Sweetbay...Magnolia virgianan

Shrubs:

Sweet Pepperbush...Clethra spp.. Wax Myrtle...Myrica spp.

Fetterbush... Lyonia spp. Highbush Blueberry...Vaccinium corymbosum

Titi...Cyrilla racemiflora

Herbs:

Smartweed...Polygonum spp. Rushes...Juncus spp.

Sedges...Carex spp. Yellow-eyed Grass...Xyris spp.

Panicum...Panicum spp. Beakrush...Rhynchospora spp.

Meadow Beauty...Rhexia spp. Clubmoss...Lycopodium spp.

Flat Sedge...Cyperius spp.

 Literature Cited

Cowardin, Lewis M.; Carter, Virginia; Golet, Francis C.; and LaRoe, Edward T. Classification of Wetlands and Deepwater Habitats of the United States. United States Department of the Interior, Fish and Wildlife Service. Washington, DC.

Foth, Henry D. 1984. Fundamentals of Soil Science (seventh edition) New York, NY, John Wiley & Sons. pp 191.

Fretwell, J.D.; J.S. Williams; and P.J. Redman (compilers). 1996. National Water Summary On Wetland Resources. United States Geological Survey, Water Supply Paper 2425. pp. 7-14.

Mitsch, W.J., and J.G. Gosselink. 1993. Wetlands (second edition) New York, NY, Von Nostrand Reinhold. pp 100-102.

Trott, K.L., Davis, M.M., Grant, L.M., Beever, J.W., Evans, R.K., Gunsalus, B.E., Krupa, S.L., Noble, C.V., and Liudahl, K.J. (Field Test draft "Peninsular Florida Herbaceous Depressional Wetlands Hydrogeomorphic Depressional Wetlands Hydrogeomorphic (HGM) Regional Guidebook." U.S. Army Engineer Waterways Experiment Station, Vicksburg, MS.

United States Department of Agriculture, Natural Resources Conservation Service. 1996. Field Indicators of Hydric Soils in the United States. G.W. Hurt, P.M. Whited, and Pringle, R.F. (eds,). USDA, NRCS, Fort Worth, TX. pp 5-9, 11, and 13.

United States Department of Agriculture, Natural Resources Conservation Service. 1997. National Engineering Field Handbook, Ch19, "Hydrology Tools for Wetland Determination". USDA, NRCS. pp 37-40.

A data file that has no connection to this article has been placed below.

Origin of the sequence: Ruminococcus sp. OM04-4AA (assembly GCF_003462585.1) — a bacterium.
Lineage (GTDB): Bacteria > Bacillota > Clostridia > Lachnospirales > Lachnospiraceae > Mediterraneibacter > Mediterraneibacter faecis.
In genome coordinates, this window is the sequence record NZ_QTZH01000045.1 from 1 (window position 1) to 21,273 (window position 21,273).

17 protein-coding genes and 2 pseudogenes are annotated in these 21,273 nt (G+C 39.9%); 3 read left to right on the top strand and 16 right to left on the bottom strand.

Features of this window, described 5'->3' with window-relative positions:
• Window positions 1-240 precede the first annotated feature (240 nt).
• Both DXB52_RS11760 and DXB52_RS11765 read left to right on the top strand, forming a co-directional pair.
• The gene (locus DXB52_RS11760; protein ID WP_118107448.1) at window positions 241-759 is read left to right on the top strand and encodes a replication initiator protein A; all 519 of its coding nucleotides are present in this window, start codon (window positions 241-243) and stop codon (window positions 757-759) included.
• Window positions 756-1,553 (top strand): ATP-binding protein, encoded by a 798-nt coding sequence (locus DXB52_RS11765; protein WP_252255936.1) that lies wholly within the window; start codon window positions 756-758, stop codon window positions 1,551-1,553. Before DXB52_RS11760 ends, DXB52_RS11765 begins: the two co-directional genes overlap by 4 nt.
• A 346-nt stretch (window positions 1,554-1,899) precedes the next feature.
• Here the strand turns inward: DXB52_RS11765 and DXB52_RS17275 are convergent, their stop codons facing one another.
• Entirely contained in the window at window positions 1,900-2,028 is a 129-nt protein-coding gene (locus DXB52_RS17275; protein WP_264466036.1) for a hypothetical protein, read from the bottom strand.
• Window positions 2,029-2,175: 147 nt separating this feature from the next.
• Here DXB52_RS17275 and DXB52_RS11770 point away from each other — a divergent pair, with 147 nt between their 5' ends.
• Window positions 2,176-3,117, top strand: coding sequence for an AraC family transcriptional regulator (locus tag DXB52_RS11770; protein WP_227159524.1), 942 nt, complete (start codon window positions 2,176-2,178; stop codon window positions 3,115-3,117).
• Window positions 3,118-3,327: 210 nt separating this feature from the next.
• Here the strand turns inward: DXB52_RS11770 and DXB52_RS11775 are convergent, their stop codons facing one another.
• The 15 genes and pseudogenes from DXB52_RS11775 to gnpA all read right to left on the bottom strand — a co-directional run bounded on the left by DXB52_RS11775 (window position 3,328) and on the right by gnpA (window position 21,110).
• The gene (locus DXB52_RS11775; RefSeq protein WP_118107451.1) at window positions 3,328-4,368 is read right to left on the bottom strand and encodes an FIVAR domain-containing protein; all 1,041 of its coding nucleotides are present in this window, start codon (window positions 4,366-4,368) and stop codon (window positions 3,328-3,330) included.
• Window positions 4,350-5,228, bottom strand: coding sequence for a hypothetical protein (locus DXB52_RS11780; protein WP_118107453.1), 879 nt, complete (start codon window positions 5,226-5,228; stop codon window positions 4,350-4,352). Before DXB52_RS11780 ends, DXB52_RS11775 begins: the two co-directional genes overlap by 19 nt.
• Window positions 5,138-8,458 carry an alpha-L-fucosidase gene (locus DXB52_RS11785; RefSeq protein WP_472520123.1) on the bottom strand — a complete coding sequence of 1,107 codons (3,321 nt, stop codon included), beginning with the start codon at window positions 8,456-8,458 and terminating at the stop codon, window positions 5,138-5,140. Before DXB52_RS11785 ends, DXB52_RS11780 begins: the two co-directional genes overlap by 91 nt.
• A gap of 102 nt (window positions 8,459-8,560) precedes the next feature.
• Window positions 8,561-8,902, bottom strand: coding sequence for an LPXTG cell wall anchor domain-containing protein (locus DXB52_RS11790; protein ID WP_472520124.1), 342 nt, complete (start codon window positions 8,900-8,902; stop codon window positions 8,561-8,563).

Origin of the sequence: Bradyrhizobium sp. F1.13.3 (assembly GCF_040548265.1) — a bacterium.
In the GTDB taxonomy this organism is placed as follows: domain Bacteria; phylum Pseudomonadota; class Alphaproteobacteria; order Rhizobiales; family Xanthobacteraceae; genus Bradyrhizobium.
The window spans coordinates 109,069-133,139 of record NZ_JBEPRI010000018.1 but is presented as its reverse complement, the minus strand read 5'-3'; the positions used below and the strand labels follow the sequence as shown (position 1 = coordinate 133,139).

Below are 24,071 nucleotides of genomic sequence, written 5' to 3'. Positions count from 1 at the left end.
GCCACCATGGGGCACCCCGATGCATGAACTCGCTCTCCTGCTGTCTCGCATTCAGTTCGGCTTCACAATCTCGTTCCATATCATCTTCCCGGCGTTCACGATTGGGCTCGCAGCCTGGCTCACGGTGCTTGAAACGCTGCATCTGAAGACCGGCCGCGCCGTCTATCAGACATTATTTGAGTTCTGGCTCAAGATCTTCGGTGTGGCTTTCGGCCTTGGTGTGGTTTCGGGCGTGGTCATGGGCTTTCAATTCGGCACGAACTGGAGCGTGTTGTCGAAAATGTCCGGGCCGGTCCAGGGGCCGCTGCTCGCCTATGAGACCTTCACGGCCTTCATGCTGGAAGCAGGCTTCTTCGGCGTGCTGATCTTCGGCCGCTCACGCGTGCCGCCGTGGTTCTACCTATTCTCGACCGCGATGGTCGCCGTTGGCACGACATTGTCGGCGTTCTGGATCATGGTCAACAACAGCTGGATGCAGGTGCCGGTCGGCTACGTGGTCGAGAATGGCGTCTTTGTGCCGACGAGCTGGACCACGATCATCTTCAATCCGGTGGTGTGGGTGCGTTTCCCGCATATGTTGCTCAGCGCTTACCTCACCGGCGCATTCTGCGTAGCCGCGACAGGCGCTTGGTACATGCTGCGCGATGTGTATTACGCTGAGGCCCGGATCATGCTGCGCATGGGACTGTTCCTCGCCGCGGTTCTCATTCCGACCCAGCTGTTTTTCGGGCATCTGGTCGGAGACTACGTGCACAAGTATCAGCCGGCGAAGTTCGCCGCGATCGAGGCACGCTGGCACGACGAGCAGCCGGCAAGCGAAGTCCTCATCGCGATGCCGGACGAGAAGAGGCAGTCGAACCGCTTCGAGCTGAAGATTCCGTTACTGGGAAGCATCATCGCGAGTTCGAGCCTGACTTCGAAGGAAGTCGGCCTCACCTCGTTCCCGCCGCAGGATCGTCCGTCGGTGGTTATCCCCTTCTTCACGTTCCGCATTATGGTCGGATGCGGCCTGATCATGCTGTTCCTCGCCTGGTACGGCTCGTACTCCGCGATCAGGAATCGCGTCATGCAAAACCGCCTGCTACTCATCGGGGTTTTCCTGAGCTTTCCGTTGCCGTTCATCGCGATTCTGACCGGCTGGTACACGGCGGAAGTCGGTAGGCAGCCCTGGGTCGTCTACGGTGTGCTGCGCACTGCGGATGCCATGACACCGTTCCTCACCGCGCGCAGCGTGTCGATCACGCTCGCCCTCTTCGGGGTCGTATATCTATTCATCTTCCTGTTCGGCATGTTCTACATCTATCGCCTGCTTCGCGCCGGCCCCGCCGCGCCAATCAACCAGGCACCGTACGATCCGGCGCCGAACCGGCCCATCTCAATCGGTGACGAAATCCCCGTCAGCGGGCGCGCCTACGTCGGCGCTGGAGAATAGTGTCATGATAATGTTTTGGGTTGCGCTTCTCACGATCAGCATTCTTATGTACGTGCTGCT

United States Department of Agriculture, Soil Conservation Service. 1981. Agriculture Handbook 296, "Land Resource Regions and Major Land Resource Areas of the United States". USDA, SCS. Washington, DC. pp 95-96, 109, 111-112.

United States Department of Agriculture, Soil Conservation Service. 1986. Technical Release 55, "Urban Hydrology for Small Watersheds." USDA, SCS. pp 1-1, 2-1, 2-3, 2-5 to 2-8, and D-2.


OCTOBER 1997 - DRAFT

DECIDUOUS WETLAND FLATS MODEL

Variable Measurements

Vdrain

 

Zone Variable Index

1 0.1 ___________

2 0.5 score

3 1.0 V drain

 

[ ( _______ x 0.1) + ( _________ x 0.5) +(________ x 1.0) ] / _______

 

Vdrain= [ (Area Zone 1 x 0.1 ) + (Area Zone 2 x 0.5) + ( Area Zone 3 x 1.0 ) ] / total area

Vdam

 

Area Variable Index

1 - unaffected by impediment 1.0

2 - area upstream of impediment 0.1 ____________

3 - area of impediment 0.0 score

4 - area downstream of impediment 0.3 V dam

 

[ ( _______ x 1.0) + ( _________ x 0.1) + (________ x 0 ) + ( _______ x 0.3 ) ] / _______

 

Vdam = [ ( Area 1 x 1.0 ) + (Area 2 x 0.1 ) + ( Area 3 x 0 ) + ( Area 4 x 0.3 ) ] / total area

Vet

Cover Condition Variable Index

Relatively mature stands of vegetation (5 yrs +) 1.0

Agriculture use (crops/pasture) 0.3 _____________

Recent clearcut (< 5 years) 0.1 score

Impervious surface 0.0 V et

Vvol

Condition Variable Index

No fill OR excavation present 1.0 _____________

Fill OR excavation present 0.0 score

 

Vvol = [ 1.0 - ( area of impact / Area of wetland assessment site ) ] V vol

Vba ( tree greater than 6 " dbh )

Hardwood Basal Area Variable Index

> 125 ft2/ac 1.0

100 - 125 0.7 ____________

75 - 99 0.3 score

< 75 0.1

unrestorable 0.0 V ba

 

Vsoilq

Pores table Consistence table

Many fine and Very fine 3 Very friable and friable 3

Common 2 Firm 2

Few 1 Very firm or harder 1

Structure table

Weak or moderate subangular blocky

parting to moderate fine and medium

subangular blocky parting to fine and 3

medium granular Pores + Consistence + Structure = ____________

________+_______+________=_____________

Fine to medium subangular blocky Index

parting to granular 2

 

Massive or coarse subangular blocky

or plowpan 1

-----------------------------------------------------------------------------------------------------------------------------------------------------------------------

SQI Variable Index

Greater or equal to 7 1.0

4 -6 0.5 _____________

less or equal to 3 0.1 score

unrestorable 0.0 V soilq

V snag4

# 4" snags/acre Variable Index

> 19 1.0

12 -18 0.5

5 - 11 0.2 _____________

< 5 0.1 score

unrestorable 0.0 V snag4

V snag4 = Density of 4" snags = 43560 / (avg. distance) 2

Vcwd

CWD (ft3/ac) Variable Index

> 86 1.0

70 -85 0.7

55 - 69 0.5 _____________

40 - 54 0.2 score

< 40 0.1

unrestorable 0.0 V cwd

Vcwd = 15175 / ( avg. distance ) 2

Vregen (see list provided)

Regeneration Variable Index

Vigorous stand of saplings and

> 80% of species occur on list. 1.0

Some saplings present and > 60%

occur on list. 0.5

Few saplings and/or < 60%

occur on list. 0.3 ____________

score